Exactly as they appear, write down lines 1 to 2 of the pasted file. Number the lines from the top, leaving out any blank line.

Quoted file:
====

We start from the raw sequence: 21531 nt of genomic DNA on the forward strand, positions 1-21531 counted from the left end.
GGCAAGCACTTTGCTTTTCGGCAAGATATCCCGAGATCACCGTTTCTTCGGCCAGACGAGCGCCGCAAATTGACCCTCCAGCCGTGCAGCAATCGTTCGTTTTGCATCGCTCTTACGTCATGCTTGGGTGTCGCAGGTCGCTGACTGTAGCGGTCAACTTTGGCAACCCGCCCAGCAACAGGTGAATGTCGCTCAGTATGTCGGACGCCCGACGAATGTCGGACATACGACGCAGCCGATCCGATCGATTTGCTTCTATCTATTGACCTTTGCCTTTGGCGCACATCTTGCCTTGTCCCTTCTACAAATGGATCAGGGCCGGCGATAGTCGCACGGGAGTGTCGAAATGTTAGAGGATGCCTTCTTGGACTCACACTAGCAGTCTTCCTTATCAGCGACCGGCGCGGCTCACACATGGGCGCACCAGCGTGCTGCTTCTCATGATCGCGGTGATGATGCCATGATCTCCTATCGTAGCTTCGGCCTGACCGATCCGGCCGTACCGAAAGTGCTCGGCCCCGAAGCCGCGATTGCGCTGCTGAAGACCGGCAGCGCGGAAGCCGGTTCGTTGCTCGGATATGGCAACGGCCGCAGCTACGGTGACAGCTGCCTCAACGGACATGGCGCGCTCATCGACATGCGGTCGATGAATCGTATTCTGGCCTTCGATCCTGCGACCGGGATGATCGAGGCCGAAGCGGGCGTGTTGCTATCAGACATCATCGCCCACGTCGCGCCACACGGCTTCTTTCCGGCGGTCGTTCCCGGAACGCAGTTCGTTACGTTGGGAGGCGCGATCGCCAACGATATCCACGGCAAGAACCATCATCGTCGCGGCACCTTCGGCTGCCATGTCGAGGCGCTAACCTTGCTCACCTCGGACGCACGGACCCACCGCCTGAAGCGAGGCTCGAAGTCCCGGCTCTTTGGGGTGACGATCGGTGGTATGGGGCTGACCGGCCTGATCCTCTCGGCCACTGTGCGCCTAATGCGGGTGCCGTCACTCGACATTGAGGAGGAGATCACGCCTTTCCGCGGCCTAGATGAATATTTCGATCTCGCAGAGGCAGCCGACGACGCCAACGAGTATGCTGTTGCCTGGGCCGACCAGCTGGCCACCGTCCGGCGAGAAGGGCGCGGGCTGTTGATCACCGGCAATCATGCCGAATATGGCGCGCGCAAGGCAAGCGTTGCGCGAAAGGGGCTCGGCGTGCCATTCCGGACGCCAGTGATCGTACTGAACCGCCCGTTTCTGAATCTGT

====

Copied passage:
We start from the raw sequence: 21531 nt of genomic DNA on the forward strand, positions 1-21531 counted from the left end.
GGCAAGCACTTTGCTTTTCGGCAAGATATCCCGAGATCACCGTTTCTTCGGCCAGACGAGCGCCGCAAATTGACCCTCCAGCCGTGCAGCAATCGTTCGTTTTGCATCGCTCTTACGTCATGCTTGGGTGTCGCAGGTCGCTGACTGTAGCGGTCAACTTTGGCAACCCGCCCAGCAACAGGTGAATGTCGCTCAGTATGTCGGACGCCCGACGAATGTCGGACATACGACGCAGCCGATCCGATCGATTTGCTTCTATCTATTGACCTTTGCCTTTGGCGCACATCTTGCCTTGTCCCTTCTACAAATGGATCAGGGCCGGCGATAGTCGCACGGGAGTGTCGAAATGTTAGAGGATGCCTTCTTGGACTCACACTAGCAGTCTTCCTTATCAGCGACCGGCGCGGCTCACACATGGGCGCACCAGCGTGCTGCTTCTCATGATCGCGGTGATGATGCCATGATCTCCTATCGTAGCTTCGGCCTGACCGATCCGGCCGTACCGAAAGTGCTCGGCCCCGAAGCCGCGATTGCGCTGCTGAAGACCGGCAGCGCGGAAGCCGGTTCGTTGCTCGGATATGGCAACGGCCGCAGCTACGGTGACAGCTGCCTCAACGGACATGGCGCGCTCATCGACATGCGGTCGATGAATCGTATTCTGGCCTTCGATCCTGCGACCGGGATGATCGAGGCCGAAGCGGGCGTGTTGCTATCAGACATCATCGCCCACGTCGCGCCACACGGCTTCTTTCCGGCGGTCGTTCCCGGAACGCAGTTCGTTACGTTGGGAGGCGCGATCGCCAACGATATCCACGGCAAGAACCATCATCGTCGCGGCACCTTCGGCTGCCATGTCGAGGCGCTAACCTTGCTCACCTCGGACGCACGGACCCACCGCCTGAAGCGAGGCTCGAAGTCCCGGCTCTTTGGGGTGACGATCGGTGGTATGGGGCTGACCGGCCTGATCCTCTCGGCCACTGTGCGCCTAATGCGGGTGCCGTCACTCGACATTGAGGAGGAGATCACGCCTTTCCGCGGCCTAGATGAATATTTCGATCTCGCAGAGGCAGCCGACGACGCCAACGAGTATGCTGTTGCCTGGGCCGACCAGCTGGCCACCGTCCGGCGAGAAGGGCGCGGGCTGTTGATCACCGGCAATCATGCCGAATATGGCGCGCGCAAGGCAAGCGTTGCGCGAAAGGGGCTCGGCGTGCCATTCCGGACGCCAGTGATCGTACTGAACCGCCCGTTTCTGAATCTGT